F1 to Hold Minute Silence Before GP

Formula One organisers decided to hold a one-minute silence before the start of the British Grand Prix at Silverstone, in respect for the victims of Thursday's terrorist attacks in London

F1 to Hold Minute Silence Before GP

The world was shocked by the bombings in London, which is located just one hour away from the Silverstone circuit, and the organisers are determined to show defiance against them.

One source said of the decision: "It was important for Formula One to do something. It will show that international sporting events will not be affected by this sort of action."

Teams have run special liveries in the past in tribute to disaster victims, most notably following the 2001 attacks in the United States, but none have yet revealed plans to do so at Silverstone.

The race organisers have stepped up security around the circuit, checking the bags of all in attendance, but there are no concerns about the race being affected in any way, and World Champion Michael Schumacher said he did not expect Formula One events to be attacked.

"I don't think Grand Prix racing is a target," Schumacher told reporters yesterday at Silverstone. "It's an event which has been scheduled for a long time so the security measures were already well programmed. We are all sad for what happened, but I think it's right to race because all of us want life to go on, because it's right to think about the future."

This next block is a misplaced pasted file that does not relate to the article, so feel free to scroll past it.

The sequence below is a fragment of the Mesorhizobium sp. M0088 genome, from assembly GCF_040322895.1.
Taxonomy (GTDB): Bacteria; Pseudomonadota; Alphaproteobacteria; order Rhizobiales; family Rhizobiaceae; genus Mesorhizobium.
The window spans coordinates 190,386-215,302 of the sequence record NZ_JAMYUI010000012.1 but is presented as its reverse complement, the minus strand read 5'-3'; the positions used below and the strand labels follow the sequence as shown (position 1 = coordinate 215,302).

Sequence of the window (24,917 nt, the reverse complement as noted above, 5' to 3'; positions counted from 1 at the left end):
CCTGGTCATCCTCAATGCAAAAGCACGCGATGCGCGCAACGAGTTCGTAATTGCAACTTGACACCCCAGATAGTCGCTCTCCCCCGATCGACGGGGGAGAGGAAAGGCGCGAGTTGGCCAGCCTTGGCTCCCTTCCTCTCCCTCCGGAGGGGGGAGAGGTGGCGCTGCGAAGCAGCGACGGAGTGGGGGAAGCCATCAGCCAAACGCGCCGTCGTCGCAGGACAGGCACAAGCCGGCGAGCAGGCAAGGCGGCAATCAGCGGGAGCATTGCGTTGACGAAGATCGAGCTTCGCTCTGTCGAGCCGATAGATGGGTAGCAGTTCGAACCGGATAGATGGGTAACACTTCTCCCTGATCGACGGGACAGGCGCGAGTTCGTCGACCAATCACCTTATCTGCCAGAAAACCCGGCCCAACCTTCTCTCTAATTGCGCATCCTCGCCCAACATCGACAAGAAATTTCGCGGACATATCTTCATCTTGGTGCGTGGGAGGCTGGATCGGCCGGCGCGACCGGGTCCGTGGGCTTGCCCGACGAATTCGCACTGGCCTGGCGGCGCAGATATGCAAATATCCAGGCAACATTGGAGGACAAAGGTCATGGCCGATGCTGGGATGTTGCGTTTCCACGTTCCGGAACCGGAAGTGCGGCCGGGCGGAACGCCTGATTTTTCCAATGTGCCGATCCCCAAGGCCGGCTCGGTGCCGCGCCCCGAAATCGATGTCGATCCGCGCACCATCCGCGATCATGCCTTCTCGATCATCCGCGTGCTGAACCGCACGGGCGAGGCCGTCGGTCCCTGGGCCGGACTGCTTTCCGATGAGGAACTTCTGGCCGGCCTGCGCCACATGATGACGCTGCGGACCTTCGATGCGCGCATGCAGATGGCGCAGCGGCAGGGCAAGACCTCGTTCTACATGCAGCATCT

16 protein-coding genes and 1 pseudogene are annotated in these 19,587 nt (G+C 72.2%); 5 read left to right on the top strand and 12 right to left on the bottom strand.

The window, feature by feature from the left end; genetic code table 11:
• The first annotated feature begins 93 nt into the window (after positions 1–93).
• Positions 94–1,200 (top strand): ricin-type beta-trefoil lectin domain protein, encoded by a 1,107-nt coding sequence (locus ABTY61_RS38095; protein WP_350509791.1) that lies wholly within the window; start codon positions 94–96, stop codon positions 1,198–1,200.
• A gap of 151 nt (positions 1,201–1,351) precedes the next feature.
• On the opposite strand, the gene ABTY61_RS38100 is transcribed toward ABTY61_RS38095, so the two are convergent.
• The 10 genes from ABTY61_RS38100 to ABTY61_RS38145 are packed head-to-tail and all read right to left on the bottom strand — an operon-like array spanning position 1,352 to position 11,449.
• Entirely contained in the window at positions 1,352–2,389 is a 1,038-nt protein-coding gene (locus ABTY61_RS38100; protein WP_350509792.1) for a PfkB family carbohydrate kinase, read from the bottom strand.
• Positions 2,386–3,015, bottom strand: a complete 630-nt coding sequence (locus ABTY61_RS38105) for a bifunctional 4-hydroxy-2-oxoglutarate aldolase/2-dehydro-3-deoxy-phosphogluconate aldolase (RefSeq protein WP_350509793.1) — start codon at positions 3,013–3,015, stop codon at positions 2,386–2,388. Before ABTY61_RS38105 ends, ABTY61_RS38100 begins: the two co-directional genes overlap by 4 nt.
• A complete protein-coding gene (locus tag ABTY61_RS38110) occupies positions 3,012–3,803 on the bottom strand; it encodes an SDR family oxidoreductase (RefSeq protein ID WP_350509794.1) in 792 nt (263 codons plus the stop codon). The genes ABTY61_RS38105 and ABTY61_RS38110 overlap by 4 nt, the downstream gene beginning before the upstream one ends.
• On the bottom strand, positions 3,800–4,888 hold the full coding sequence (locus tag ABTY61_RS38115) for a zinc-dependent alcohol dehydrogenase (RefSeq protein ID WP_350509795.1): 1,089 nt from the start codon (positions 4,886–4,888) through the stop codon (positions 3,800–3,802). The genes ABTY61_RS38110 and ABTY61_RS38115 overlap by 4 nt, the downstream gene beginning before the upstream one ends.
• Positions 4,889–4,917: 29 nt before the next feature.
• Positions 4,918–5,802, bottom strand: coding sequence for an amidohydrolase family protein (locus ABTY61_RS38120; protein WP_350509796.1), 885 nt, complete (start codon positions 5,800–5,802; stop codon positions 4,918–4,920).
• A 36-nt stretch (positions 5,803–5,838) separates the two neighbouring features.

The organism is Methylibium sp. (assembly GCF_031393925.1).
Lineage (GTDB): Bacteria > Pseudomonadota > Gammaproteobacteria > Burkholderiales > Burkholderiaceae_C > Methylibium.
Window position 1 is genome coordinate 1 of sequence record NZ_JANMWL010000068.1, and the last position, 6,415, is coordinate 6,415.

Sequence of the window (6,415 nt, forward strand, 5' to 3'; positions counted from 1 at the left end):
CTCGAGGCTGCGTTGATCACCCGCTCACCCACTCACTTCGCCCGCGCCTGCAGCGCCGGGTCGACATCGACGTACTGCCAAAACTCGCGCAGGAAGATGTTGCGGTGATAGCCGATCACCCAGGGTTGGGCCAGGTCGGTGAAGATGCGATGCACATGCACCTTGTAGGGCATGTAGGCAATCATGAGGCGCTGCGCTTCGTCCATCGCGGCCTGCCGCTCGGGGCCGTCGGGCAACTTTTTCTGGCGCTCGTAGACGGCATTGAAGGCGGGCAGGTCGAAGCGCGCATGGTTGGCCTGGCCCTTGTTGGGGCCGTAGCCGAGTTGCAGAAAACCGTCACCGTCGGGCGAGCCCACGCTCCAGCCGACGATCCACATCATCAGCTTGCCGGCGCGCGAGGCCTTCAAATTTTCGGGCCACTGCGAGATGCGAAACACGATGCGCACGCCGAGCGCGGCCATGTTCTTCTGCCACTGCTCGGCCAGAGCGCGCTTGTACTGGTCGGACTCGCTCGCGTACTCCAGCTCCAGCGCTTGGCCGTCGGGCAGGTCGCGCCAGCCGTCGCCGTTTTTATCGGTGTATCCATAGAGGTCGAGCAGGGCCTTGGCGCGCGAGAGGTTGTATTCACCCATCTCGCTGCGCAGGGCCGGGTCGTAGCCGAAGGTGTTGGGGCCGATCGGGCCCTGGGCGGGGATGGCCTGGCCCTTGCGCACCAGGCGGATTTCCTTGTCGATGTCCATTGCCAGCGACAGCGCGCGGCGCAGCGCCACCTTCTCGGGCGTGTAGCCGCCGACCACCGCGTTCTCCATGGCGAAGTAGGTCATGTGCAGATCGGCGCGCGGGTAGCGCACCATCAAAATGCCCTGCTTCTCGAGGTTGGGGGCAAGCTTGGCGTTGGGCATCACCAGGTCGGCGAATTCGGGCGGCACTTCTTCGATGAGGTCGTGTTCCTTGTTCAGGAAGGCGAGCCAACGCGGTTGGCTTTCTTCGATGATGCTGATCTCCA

Schumacher himself was in his London hotel when the attacks happened but said he and wife Corinna were unaware of what was happening until told about it on the way to Silverstone.

"It was strange: my wife and I went down for breakfast at 9:00 and it looked like a normal day," the German said. "Only when going to the helipad did we realize that something serious must have happened, and there we learnt about the attacks and we realized how lucky we were.

"It almost looks like F1 is destined to chase tragedies, the bad things of this world, the threats from nature. First the Twin Towers in New York, then the Japanese typhoon, and now these horrible things which just happened in London.

"But we have to go on, always for the same reason: there's people who watch and love this sport and we need to do what's possible to give them a smile."

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